Hole 12
THROW THAT 60 IN THE TRASH: Brendan Pappas must have been having a conversation with the golfing gods during the opening round of the Chitimacha Louisiana Open. The South African made things look easy as he made his way around Le Triomphe Country Club with a bogey-free, 11-under 60, one off a magical 59. Alas, golfing gods being golfing gods, Pappas turned around the very next day and shot a 74 and somehow faded from contention.
 
Hole 13
REALLY! HE'S THE 4th BEST PLAYER IN THE WORLD: We all know top-ranked players usually eat up the par-5s at TOUR events. Sometimes, however, the top-ranked players perform like, well, the rank-and-file hackers of the world. Take Adam Scott at the par-5 10th at Doral, where the world's fourth-ranked player posted an eye-popping 10 in the first round. Yikes! As painful as that one hole was, it might not have hurt as much as his closing 80.
 
Hole 14
MAJOR WARM-UP?: With the LPGA Tour's first major ready to start and the Masters next week, it had to be a bit disconcerning for several big names from both tours in their tune-ups for their respective majors. Retief Goosen limped away from Doral with a tie for 58th, following a plus-9 final score, and Scott topped that with an 11-over tie for 61st. On the ladies side, Karrie Webb, Se Ri Pak and Cristie Kerr will head to the Kraft Nabisco coming off a missed cut. Not the kind of mojo these superstars had in mind.
 
Hole 15
TOUGH RIDE, COWBOY: Television coverage had yet to come on by the time Shingo Katayama had finished up his round Sunday in Miami, so unless you were there, it was tough to know whether he was still wearing that ever-present cowboy hat for which he has become known -- or if he had lost it after being bucked off a bull of a course. If he wasn't, who could blame him. After starting the tournament with a birdie, the Japanese star went on to produce 19 bogeys, three doubles and a triple. His opening-round 81 eventually made way for a last-place finish, a whopping 30 shots behind Tiger.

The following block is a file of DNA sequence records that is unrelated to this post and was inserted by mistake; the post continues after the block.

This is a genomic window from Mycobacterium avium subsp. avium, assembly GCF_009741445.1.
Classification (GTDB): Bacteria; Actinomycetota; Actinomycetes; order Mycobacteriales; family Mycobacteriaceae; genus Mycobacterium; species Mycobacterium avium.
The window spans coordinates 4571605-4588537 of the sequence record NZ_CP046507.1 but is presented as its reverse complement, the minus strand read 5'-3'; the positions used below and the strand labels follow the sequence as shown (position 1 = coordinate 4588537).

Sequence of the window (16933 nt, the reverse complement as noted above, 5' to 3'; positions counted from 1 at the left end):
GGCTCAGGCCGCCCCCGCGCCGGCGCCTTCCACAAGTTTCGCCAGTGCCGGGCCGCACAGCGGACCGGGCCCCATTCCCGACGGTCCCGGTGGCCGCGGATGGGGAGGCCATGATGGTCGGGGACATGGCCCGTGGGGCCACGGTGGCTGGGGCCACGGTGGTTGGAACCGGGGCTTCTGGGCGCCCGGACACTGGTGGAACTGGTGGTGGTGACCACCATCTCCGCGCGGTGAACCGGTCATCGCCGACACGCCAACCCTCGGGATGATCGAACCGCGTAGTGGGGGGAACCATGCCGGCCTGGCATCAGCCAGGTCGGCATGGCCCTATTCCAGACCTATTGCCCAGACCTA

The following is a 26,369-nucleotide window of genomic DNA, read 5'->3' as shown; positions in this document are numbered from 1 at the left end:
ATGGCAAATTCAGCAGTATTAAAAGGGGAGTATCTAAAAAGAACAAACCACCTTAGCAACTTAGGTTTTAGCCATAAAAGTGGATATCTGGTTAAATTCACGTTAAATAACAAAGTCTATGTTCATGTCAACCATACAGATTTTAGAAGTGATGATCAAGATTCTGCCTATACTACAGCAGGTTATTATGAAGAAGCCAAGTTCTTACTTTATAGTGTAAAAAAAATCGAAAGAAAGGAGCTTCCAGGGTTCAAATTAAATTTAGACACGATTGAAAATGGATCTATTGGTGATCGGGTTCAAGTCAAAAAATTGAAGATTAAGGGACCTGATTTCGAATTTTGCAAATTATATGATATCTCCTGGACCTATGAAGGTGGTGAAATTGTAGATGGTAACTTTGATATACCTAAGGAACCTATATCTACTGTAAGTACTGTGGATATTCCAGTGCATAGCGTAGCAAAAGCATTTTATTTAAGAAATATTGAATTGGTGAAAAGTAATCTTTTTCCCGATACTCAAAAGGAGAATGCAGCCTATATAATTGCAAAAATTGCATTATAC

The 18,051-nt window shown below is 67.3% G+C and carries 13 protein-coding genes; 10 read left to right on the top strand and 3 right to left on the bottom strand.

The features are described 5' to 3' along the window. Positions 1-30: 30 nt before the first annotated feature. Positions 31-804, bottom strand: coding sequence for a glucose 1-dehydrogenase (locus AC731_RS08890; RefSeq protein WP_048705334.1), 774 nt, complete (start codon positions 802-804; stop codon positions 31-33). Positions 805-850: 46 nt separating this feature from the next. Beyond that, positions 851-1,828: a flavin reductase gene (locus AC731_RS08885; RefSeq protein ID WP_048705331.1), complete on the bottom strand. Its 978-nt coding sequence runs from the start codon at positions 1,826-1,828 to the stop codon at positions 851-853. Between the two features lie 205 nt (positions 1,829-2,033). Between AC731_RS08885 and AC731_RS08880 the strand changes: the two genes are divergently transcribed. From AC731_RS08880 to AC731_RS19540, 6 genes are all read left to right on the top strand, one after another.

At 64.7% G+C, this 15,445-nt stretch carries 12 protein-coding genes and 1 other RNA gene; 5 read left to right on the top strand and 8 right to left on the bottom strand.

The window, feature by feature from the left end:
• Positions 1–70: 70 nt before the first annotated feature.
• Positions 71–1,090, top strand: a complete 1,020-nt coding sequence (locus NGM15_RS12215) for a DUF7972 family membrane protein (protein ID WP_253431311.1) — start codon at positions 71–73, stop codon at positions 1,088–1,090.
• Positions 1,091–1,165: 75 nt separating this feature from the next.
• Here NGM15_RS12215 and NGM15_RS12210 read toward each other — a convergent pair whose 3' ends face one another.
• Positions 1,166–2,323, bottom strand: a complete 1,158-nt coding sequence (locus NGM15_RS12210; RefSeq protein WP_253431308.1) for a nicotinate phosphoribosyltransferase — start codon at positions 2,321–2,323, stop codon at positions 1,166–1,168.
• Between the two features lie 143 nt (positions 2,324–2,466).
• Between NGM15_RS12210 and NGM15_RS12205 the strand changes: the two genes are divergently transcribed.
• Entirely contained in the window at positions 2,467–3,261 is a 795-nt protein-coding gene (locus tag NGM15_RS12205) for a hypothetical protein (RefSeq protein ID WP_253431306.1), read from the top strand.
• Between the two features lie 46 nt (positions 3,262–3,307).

Hole 16
TO SPIT OR NOT TO SPIT: Sergio, Sergio, Sergio. Cotton mouth he has not. The fiery 27-year-old Spaniard, ticked off by yet another missed short putt that lead to a three-putt bogey on the 13th hole Saturday, not-so-kindly spit into the bottom of the cup after retrieving his ball. He then later snapped at reporters who dared asked him about the incident.
 
Hole 17
SHOW NORWAY THE DOORWAY: She put up a noble fight, making last year's Player of the Year Lorena Ochoa sweat it out all the way down to the 18th hole. Unfortunately for Norway's Suzann Pettersen, she came up just a bit shy. Starting the final round with five birdies on the first seven holes, Pettersen could only muster one more birdie the rest of the way and lost to Ochoa by two strokes.
 
Hole 18
NOT SO FAST, MY FRIEND: Moving down to the Nationwide Tour this week didnt do anything for PGA TOUR regular Craig Perks. The 2002 PLAYERS champion missed the cut in Louisiana, the state where he attended college. He has made only one cut on either tour since July 2005. Carlos Franco, Len Mattiace, Chris Smith, Steve Pate, and a handful of other former TOUR winners also failed to make it to the weekend.